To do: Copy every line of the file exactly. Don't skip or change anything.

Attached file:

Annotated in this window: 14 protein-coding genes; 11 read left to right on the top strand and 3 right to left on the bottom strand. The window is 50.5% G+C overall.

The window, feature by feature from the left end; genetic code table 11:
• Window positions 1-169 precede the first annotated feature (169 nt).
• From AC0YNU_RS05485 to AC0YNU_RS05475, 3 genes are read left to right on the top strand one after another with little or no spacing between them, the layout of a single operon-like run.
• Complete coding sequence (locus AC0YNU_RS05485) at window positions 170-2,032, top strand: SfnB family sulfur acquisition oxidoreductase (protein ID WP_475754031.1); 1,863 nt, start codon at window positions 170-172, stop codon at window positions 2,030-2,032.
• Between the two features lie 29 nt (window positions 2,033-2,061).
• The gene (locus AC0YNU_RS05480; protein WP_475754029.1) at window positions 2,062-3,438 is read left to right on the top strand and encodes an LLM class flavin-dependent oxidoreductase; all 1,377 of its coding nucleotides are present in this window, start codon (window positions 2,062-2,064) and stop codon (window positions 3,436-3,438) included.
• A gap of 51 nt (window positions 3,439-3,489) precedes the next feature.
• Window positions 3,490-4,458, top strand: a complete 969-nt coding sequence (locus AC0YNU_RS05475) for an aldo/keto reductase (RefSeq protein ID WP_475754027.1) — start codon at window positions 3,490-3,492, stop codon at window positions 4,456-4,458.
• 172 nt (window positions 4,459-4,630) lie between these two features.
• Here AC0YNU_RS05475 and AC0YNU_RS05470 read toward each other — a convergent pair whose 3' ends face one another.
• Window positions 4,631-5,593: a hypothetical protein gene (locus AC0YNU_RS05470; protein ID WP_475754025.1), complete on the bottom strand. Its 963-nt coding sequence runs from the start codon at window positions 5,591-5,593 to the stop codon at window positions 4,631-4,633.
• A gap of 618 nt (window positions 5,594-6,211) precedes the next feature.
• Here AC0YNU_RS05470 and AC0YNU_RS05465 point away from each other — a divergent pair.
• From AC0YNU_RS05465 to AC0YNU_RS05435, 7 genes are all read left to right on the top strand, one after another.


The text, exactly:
Annotated in this window: 14 protein-coding genes; 11 read left to right on the top strand and 3 right to left on the bottom strand. The window is 50.5% G+C overall.

The window, feature by feature from the left end; genetic code table 11:
• Window positions 1-169 precede the first annotated feature (169 nt).
• From AC0YNU_RS05485 to AC0YNU_RS05475, 3 genes are read left to right on the top strand one after another with little or no spacing between them, the layout of a single operon-like run.
• Complete coding sequence (locus AC0YNU_RS05485) at window positions 170-2,032, top strand: SfnB family sulfur acquisition oxidoreductase (protein ID WP_475754031.1); 1,863 nt, start codon at window positions 170-172, stop codon at window positions 2,030-2,032.
• Between the two features lie 29 nt (window positions 2,033-2,061).
• The gene (locus AC0YNU_RS05480; protein WP_475754029.1) at window positions 2,062-3,438 is read left to right on the top strand and encodes an LLM class flavin-dependent oxidoreductase; all 1,377 of its coding nucleotides are present in this window, start codon (window positions 2,062-2,064) and stop codon (window positions 3,436-3,438) included.
• A gap of 51 nt (window positions 3,439-3,489) precedes the next feature.
• Window positions 3,490-4,458, top strand: a complete 969-nt coding sequence (locus AC0YNU_RS05475) for an aldo/keto reductase (RefSeq protein ID WP_475754027.1) — start codon at window positions 3,490-3,492, stop codon at window positions 4,456-4,458.
• 172 nt (window positions 4,459-4,630) lie between these two features.
• Here AC0YNU_RS05475 and AC0YNU_RS05470 read toward each other — a convergent pair whose 3' ends face one another.
• Window positions 4,631-5,593: a hypothetical protein gene (locus AC0YNU_RS05470; protein ID WP_475754025.1), complete on the bottom strand. Its 963-nt coding sequence runs from the start codon at window positions 5,591-5,593 to the stop codon at window positions 4,631-4,633.
• A gap of 618 nt (window positions 5,594-6,211) precedes the next feature.
• Here AC0YNU_RS05470 and AC0YNU_RS05465 point away from each other — a divergent pair.
• From AC0YNU_RS05465 to AC0YNU_RS05435, 7 genes are all read left to right on the top strand, one after another.